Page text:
Pennsylvania residents may have read reports about two African Americans who were shot and killed at a Kentucky supermarket in October. Media outlets reported on Nov. 15 that the 51-year-old white man accused of being the shooter has been indicted by a federal grand jury on firearms and hate crime charges. The man entered not guilty pleas to two murder charges, one count of attempted murder and two counts of wanton endangerment on Nov. 2. The Department of Justice has yet to announce whether or not they will be seeking the death penalty.
The United States Drug Enforcement Administration has made what is believed to be the biggest seizure of meth in western Pennsylvania history. Authorities seized approximately 122 pounds of meth and 10 pounds of cocaine. The drugs were estimated to have a street value of $2.5 million. A 33-year old man was detained in connection with the drug seizure.
Cyber crimes encompass many criminal activities that happen online or through computer networks. These crimes include the hacking theft of valuable data and proprietary information, ransomware attacks, identity theft and distribution of child pornography. The FBI has the task of monitoring and intervening in these activities. The bureau established the National Cyber-Forensics & Training Alliance in 1997. From its base of operations in Pennsylvania, the alliance shares resources and expertise and develops strategies for counteracting cyber criminals.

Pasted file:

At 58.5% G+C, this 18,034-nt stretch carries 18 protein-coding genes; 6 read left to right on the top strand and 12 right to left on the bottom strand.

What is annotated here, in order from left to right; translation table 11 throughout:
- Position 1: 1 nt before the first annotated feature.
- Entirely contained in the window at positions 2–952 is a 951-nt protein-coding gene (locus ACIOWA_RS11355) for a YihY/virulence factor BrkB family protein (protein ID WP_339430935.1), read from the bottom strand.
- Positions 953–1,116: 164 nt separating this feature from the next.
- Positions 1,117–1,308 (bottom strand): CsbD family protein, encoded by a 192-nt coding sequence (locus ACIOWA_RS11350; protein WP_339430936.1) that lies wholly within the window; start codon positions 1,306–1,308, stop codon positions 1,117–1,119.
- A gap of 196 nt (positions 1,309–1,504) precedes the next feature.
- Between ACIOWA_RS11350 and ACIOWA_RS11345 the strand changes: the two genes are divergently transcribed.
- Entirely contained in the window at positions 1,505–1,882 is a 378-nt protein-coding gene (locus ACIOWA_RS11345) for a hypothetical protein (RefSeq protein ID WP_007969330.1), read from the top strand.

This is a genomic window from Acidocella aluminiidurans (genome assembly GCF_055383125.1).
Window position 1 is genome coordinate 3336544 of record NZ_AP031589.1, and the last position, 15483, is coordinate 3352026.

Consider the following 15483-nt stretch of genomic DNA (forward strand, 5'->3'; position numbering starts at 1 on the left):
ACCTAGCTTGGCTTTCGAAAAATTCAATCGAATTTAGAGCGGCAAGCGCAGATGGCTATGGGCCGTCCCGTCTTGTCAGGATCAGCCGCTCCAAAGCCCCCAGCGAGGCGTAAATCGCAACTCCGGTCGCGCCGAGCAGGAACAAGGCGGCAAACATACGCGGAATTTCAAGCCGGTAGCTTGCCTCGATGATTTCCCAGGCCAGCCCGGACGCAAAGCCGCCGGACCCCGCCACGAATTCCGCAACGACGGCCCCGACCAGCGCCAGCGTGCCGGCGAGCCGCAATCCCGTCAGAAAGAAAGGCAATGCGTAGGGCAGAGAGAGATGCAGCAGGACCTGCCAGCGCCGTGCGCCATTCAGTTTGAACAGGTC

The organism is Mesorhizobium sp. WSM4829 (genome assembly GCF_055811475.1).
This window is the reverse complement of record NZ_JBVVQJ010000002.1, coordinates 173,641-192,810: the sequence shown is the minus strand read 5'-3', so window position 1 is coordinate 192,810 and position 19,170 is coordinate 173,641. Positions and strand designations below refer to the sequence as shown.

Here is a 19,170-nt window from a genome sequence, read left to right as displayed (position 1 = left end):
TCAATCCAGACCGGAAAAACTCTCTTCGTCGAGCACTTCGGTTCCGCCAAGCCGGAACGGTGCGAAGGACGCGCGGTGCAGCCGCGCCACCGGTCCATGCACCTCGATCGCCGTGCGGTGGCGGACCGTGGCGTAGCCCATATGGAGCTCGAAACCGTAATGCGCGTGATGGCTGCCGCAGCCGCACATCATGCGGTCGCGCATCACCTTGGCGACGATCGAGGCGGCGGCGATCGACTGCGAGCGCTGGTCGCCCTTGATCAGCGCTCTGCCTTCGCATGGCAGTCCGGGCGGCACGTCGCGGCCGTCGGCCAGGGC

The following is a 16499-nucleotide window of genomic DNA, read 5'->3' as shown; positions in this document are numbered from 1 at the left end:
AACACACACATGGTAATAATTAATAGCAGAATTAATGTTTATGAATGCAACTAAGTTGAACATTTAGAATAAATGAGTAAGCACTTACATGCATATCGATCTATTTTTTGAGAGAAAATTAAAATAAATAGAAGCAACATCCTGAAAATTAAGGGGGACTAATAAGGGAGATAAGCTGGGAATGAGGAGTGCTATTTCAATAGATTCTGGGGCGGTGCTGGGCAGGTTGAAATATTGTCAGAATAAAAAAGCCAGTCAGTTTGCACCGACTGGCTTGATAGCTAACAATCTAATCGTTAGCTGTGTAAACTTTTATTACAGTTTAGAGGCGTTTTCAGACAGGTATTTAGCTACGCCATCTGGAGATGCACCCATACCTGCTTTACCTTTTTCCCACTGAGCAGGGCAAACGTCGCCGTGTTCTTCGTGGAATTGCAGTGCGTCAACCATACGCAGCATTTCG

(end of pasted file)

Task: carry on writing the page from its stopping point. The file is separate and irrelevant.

In Pennsylvania and elsewhere in the U.S., hate crimes are a punishable offense. Hate crimes are defined as traditional offenses that range from arson and vandalism to murder, with the exception that there is an additional element of bias. For example, if a person vandalized a piece of property due to the owner's race, disability, religion, gender or sexual orientation, that person may be charged with a hate crime.
Motorists in Pennsylvania typically watch out for traffic hazards, but sometimes a thief directly tries to steal a vehicle from a driver. The thief usually uses some type of weapon to intimidate the driver into giving up the vehicle. Since 1992, federal criminal law has established potentially harsh penalties for people convicted of this form of automobile theft known as carjacking.
Pennsylvania residents who are taken into custody after a DUI are likely going to be charged with a misdemeanor offense. However, there are some cases in which a DUI could be upgraded to a felony, which comes with enhanced penalties and long-term ramifications. A DUI is sometimes considered a felony based on a driver's blood alcohol content at the time he or she is pulled over.
In Pennsylvania and throughout the United States, it is illegal for people to access a computer in excess of the authorization that they have been granted or without authorization. In the employment context, there is a split among the federal circuits about the reach of the law that prohibits the unauthorized access of computers by current or former employees.